Author: Monte Staats
Final Project for the professional Masters Degree in Land and Water Systems at the University of British Columbia
For full report click here: link to report is coming
A water demand and supply analysis under changing climatic conditions was performed for the Chapman water system on the Sunshine Coast, BC to determine how climate impacts water consumption and water supply. Historic temperature, precipitation, and discharge data were collected to determine historic trends. The impacts from Pacific Decadal Oscillations (PDO) and El Niño Southern Oscillations (ENSO) on climate and discharge were analyzed to determine how PDO/ENSO enhances the impacts of climate change. Water consumption data from the Chapman water system were collected to identify relationships between temperature and precipitation. All of the data were analyzed and used to conduct a sensitivity analysis by developing water consumption scenarios for business as usual demand, moderate demand management (12% reduction) and intensive demand management (20% reduction) under a 1,2, and 3 °C increase in average summer temperatures with and without drought conditions.
- Since 1962, average annual temperatures have significantly increased and total annual precipitation has significantly decreased.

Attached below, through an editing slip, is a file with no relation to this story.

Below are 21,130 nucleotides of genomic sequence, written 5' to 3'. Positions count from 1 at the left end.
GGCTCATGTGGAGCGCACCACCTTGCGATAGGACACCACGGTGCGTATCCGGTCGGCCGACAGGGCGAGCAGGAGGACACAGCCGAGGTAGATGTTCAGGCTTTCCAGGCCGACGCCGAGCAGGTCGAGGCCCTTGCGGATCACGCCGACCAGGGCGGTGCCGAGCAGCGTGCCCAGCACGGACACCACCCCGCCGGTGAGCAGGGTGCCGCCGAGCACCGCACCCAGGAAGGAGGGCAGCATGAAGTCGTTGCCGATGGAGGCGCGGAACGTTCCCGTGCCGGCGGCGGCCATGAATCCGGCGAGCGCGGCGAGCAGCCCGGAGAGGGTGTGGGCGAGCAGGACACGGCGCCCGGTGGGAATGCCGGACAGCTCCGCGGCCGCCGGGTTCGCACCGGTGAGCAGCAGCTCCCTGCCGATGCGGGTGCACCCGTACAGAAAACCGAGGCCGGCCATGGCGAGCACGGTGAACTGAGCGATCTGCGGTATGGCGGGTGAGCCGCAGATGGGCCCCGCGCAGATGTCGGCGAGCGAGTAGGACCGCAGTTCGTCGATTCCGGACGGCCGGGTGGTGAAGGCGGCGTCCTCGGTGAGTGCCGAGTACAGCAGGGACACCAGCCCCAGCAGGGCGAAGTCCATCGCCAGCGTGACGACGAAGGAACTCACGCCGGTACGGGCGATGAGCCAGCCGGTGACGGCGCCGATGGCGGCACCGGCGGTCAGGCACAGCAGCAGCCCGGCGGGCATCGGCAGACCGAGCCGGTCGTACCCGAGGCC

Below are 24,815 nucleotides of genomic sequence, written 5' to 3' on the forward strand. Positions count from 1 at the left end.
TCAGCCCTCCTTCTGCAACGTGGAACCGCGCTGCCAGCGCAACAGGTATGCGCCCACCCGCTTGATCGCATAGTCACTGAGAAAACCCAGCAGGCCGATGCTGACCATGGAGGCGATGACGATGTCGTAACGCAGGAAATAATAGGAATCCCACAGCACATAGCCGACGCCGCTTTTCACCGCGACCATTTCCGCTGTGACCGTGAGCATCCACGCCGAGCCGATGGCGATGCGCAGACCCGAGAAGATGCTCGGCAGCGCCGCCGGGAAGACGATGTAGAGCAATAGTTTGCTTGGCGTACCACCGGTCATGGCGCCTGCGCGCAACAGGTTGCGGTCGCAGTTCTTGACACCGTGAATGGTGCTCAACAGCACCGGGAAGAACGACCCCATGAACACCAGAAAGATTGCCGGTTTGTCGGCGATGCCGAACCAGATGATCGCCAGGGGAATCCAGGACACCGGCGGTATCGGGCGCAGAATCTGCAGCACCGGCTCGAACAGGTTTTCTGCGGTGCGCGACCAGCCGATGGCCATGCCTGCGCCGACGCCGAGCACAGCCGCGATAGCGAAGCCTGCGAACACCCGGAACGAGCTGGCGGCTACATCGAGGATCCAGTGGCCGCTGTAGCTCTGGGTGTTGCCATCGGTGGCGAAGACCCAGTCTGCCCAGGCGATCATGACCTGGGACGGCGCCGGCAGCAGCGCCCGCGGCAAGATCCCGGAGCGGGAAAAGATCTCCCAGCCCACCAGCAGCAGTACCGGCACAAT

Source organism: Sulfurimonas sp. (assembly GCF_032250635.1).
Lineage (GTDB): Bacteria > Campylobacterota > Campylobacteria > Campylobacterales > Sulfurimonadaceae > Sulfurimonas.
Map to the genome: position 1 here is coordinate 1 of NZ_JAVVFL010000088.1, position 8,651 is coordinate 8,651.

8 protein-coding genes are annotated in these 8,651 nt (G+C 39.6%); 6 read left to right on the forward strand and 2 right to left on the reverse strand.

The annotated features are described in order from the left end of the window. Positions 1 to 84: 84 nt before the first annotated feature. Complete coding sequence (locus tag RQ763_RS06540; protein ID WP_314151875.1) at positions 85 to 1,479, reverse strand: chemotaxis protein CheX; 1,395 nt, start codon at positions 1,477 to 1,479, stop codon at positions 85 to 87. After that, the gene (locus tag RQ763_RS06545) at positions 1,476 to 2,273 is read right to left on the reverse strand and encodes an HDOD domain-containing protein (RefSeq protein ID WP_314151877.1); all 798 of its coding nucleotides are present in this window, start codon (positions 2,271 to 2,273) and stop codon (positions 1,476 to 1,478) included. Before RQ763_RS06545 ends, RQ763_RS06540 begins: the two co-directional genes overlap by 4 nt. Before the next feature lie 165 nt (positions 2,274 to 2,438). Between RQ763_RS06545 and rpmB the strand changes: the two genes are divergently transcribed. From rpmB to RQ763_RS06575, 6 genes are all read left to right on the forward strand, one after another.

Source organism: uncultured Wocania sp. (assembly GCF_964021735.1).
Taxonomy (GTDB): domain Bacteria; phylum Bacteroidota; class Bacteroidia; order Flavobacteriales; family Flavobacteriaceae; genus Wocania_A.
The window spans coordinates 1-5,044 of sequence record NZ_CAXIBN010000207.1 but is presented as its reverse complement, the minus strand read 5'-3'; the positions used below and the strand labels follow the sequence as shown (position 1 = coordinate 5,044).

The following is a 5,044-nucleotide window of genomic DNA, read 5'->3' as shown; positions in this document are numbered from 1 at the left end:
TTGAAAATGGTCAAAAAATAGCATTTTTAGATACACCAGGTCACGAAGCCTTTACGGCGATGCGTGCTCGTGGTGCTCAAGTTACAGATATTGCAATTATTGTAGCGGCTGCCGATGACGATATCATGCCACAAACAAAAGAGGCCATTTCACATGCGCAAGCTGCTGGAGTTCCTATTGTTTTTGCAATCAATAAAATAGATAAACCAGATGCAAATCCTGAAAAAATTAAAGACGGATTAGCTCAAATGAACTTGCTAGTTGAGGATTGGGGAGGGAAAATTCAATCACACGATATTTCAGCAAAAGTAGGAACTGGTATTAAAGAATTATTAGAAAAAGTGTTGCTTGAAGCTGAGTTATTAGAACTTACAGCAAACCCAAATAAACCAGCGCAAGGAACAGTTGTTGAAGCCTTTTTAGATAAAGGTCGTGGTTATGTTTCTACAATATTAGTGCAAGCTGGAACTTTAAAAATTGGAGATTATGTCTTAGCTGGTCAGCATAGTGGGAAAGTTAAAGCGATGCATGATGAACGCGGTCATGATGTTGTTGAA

- Historic climate and discharge trends indicate the total water supply is decreasing from more precipitation falling as rain rather than snow and earlier snowmelt.
- The impacts of climate change on water supply can be enhanced from climate variability during PDO and ENSO events and were most notable when warm PDO was in phase with El Niño.
- Water consumption was shown to be significantly correlated to temperature and precipitation where an increase of 1 °C in average summer temperature is estimated to increase consumption by 34 LCD and for every decrease in mm of total precipitation during the summer, water consumption is estimated to increase by 1.75 LCD, which during drought conditions could increase consumption by 57 LCD if demand is business as usual.
- The current capacity of the water treatment plant is most sensitive to climate change compared to other components of the water system infrastructure and impacts could be experienced within 5 years if water demand is business as usual.
- The equivalent to the current water supply may be exceeded during the summer season in the next 10 years if climate trends continue and water demand is business as usual.